The right cabinet under the shelves has a charging station in it that I am loving also. I’ll show more details in a later post. Couldn’t wait to get the reveal up, so the detail shots will have to wait!
I’m a file-drawer junkie, so the two bottom drawers are both hanging file drawers. Lot of room for organizing, gotta love that!
If you recall, we don’t have much time to sit back and enjoy the fact that this is finished this year–I’ve got one graduating this spring, eek! I’ve already moved on to trying to pick out a table, chairs, and rug for this room to really finish it up…and move on to the next project
More posts on this build will be churned out!
As always, I only use PureBond plywood in my builds because the air quality in my home matters to me. I have used this plywood since the very beginning of my woodworking adventure and I love it.
I’m finally done with the dining room built-ins and I was moving stuff to the new location last night when I ran into these papers. They are the original mock ups I drew about 8 years ago to take to the cabinet people (long before I started building)! I ended up pretty close to these drawings and I can’t wait to show you the reveal.
Give me a few days to get my life back in order–this was a huge project for me and took every free minute I’ve had for the last two and a half months (and then some). But it has been so worth every second!
I’m really happy with it… AND really happy to be on the “done” side of it
Ahhh, installing drawer glides. I’ve done my fair share by this point, and each time I’ve went about if a little differently. I started out measuring, using a level to draw a guide line, and attaching. And then there was a LOT of fiddling around to try to get the inset drawer to fit just right in the drawer front space. After that, I came across a pointer on Pinterest that I used for Pip’s closet organizer. That worked really well until I tried adding an additional drawer to the top. Oops.
Last June I made good on a promise to myself to buy a drawer glide jig since I knew I was going to be installing quite a few drawers for upcoming projects. Well I haven’t had a reason to use it yet until now…and it was pretty disappointing. Kreg hasn’t let me down yet and I’ve invested in quite a few of their products–love them! But when I tried to use the jig and had the glide set so that the glide left room for the inset drawer face, it lifted the glide slightly in the front. The picture I took of the problem doesn’t show it like seeing it in person. Here’s a photo of how far in front the glide goes when the glide is flat on the jig:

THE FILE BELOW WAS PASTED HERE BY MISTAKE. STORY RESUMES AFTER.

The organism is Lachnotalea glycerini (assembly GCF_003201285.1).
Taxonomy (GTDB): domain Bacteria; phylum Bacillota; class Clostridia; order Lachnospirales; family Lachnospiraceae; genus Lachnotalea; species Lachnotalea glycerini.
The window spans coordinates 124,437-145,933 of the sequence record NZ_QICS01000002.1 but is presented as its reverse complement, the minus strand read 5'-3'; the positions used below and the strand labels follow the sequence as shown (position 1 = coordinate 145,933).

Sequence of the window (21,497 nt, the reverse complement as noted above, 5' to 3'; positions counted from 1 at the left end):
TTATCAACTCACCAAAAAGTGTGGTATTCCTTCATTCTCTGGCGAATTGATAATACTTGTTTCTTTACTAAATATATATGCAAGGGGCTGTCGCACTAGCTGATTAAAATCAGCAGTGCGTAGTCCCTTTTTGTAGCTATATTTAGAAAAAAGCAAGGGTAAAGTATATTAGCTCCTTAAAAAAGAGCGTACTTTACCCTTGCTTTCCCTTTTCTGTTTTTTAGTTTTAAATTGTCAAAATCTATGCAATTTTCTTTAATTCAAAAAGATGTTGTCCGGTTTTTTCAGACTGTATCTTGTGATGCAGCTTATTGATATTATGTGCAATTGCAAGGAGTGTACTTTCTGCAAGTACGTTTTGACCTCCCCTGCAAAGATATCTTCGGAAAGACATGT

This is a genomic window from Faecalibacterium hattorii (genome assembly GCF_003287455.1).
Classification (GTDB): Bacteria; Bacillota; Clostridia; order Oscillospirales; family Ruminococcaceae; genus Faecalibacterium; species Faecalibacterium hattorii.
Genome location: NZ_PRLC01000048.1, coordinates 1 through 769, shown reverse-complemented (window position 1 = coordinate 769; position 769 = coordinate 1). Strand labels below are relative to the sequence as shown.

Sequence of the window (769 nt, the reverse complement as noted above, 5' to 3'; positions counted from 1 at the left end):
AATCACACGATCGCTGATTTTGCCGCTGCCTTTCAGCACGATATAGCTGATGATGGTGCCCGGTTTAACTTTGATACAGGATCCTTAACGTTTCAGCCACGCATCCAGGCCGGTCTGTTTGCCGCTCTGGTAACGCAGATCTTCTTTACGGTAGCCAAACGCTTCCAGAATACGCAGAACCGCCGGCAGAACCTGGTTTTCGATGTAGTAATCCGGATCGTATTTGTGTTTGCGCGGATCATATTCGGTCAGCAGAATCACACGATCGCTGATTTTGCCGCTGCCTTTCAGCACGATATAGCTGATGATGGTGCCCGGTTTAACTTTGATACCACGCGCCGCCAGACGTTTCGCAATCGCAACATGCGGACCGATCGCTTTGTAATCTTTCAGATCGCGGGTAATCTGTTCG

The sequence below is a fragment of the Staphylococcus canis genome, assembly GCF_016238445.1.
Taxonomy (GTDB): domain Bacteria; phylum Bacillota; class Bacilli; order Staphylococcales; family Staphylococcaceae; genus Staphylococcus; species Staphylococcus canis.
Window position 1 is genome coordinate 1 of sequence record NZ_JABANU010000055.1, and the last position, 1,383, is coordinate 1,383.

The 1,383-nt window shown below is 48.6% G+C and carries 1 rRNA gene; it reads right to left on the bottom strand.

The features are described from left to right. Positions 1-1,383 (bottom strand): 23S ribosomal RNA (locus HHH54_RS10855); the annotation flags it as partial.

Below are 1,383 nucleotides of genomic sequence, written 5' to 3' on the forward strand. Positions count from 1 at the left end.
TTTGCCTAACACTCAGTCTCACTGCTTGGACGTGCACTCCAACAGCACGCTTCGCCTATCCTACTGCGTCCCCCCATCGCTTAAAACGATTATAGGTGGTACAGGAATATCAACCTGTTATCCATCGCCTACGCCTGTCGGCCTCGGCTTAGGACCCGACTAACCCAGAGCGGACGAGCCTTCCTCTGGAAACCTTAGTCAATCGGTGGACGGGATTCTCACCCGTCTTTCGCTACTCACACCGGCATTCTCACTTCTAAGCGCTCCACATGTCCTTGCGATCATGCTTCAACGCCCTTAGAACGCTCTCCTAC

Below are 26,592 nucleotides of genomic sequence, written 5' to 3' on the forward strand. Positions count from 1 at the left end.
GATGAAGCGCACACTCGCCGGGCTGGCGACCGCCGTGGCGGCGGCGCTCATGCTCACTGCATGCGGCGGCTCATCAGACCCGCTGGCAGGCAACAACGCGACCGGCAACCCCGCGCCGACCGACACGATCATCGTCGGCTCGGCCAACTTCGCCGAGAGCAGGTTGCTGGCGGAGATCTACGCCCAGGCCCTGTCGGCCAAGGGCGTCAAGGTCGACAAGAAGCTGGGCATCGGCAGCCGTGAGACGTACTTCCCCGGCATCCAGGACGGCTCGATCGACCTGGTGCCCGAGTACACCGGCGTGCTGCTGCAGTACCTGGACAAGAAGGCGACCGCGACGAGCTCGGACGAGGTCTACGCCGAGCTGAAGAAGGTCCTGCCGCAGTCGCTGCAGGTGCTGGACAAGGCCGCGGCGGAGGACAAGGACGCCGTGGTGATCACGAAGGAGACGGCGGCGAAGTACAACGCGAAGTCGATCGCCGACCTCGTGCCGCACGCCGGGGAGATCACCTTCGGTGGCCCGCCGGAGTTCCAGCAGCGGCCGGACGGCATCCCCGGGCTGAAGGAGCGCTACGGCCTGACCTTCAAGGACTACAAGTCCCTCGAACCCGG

Maybe that isn’t a problem? Anybody use this jig? Maybe it is the drawer glides that I bought that don’t fit correctly? I wasn’t going to take the time to test that out though–I had 6 drawers to install! I’m also pretty sure I would have had to use a clamp style for this that I don’t own. My Kreg face frame clamp is the littlest one and didn’t have the reach I needed (if you are wavering between the smallest and the bigger one, just spent the extra $5!) This is basically a frameless build (there is a face frame to cover the plywood, but it is even with decorative boards I put on the outside of the project). This jig works more easily with what I’ve got if the project has a face frame.
I then used duct tape to keep them in the right spot. Fancy, I know. But it worked!
I drilled a pilot hole and then used a screw driver to get the screws in. The only thing that was making me swear on these glides was trying to keep the drill bit on the screw! The screws are so little–they want to wobble and strip–it is frustrating. I ended up just using a screw driver and my muscles in the end. Only some minor adjustments after they were in this time. I also did (or tried to do) what Sandra over at SawdustGirl.com suggests when installing drawer glides (how to attach the screws). However, these glides that I bought at Home Depot did not have horizontal adjustment options on the cabinet part. I will be more organized next build, and order the glides from Rockler that I have used in the past to compare.The bottom drawers are hanging file drawers, so I needed to use full-extension glides that were heavier duty. I’ve never used anything but the european glides like the top drawers have, so I once again turned to Sandra’s blog to install those. She covers that in the link also. I think I had to double the 1/4″ plywood bottom when I had them in the cabinet though, in order to get the clearance I needed on the bottom.